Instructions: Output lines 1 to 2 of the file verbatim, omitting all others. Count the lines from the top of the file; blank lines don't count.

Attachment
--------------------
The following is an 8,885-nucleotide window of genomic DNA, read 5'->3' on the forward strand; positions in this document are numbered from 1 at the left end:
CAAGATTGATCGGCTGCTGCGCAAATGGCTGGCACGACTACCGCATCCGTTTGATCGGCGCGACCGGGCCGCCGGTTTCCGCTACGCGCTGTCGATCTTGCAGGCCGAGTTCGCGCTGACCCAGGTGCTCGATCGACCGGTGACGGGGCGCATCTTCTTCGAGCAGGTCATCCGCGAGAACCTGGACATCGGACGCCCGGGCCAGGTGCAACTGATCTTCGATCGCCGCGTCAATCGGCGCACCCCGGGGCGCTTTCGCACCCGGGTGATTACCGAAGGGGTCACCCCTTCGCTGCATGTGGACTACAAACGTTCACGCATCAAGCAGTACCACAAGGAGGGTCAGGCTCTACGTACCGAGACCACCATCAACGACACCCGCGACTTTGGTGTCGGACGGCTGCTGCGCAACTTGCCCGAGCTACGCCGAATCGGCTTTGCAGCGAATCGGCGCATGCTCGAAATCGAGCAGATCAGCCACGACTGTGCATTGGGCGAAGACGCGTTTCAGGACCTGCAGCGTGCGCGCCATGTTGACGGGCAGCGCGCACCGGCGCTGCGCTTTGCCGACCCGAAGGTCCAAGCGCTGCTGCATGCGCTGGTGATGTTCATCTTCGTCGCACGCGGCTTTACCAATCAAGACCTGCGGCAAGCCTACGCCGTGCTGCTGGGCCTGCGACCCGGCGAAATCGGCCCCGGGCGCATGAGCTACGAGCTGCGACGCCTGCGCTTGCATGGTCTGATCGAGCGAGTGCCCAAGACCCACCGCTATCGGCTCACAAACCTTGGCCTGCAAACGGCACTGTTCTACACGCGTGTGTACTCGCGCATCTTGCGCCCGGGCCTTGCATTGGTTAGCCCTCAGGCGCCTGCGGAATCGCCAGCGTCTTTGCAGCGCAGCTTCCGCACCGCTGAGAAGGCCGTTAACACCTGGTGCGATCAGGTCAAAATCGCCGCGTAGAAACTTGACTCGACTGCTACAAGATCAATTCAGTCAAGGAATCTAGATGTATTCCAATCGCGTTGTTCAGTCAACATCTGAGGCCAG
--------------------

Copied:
The following is an 8,885-nucleotide window of genomic DNA, read 5'->3' on the forward strand; positions in this document are numbered from 1 at the left end:
CAAGATTGATCGGCTGCTGCGCAAATGGCTGGCACGACTACCGCATCCGTTTGATCGGCGCGACCGGGCCGCCGGTTTCCGCTACGCGCTGTCGATCTTGCAGGCCGAGTTCGCGCTGACCCAGGTGCTCGATCGACCGGTGACGGGGCGCATCTTCTTCGAGCAGGTCATCCGCGAGAACCTGGACATCGGACGCCCGGGCCAGGTGCAACTGATCTTCGATCGCCGCGTCAATCGGCGCACCCCGGGGCGCTTTCGCACCCGGGTGATTACCGAAGGGGTCACCCCTTCGCTGCATGTGGACTACAAACGTTCACGCATCAAGCAGTACCACAAGGAGGGTCAGGCTCTACGTACCGAGACCACCATCAACGACACCCGCGACTTTGGTGTCGGACGGCTGCTGCGCAACTTGCCCGAGCTACGCCGAATCGGCTTTGCAGCGAATCGGCGCATGCTCGAAATCGAGCAGATCAGCCACGACTGTGCATTGGGCGAAGACGCGTTTCAGGACCTGCAGCGTGCGCGCCATGTTGACGGGCAGCGCGCACCGGCGCTGCGCTTTGCCGACCCGAAGGTCCAAGCGCTGCTGCATGCGCTGGTGATGTTCATCTTCGTCGCACGCGGCTTTACCAATCAAGACCTGCGGCAAGCCTACGCCGTGCTGCTGGGCCTGCGACCCGGCGAAATCGGCCCCGGGCGCATGAGCTACGAGCTGCGACGCCTGCGCTTGCATGGTCTGATCGAGCGAGTGCCCAAGACCCACCGCTATCGGCTCACAAACCTTGGCCTGCAAACGGCACTGTTCTACACGCGTGTGTACTCGCGCATCTTGCGCCCGGGCCTTGCATTGGTTAGCCCTCAGGCGCCTGCGGAATCGCCAGCGTCTTTGCAGCGCAGCTTCCGCACCGCTGAGAAGGCCGTTAACACCTGGTGCGATCAGGTCAAAATCGCCGCGTAGAAACTTGACTCGACTGCTACAAGATCAATTCAGTCAAGGAATCTAGATGTATTCCAATCGCGTTGTTCAGTCAACATCTGAGGCCAG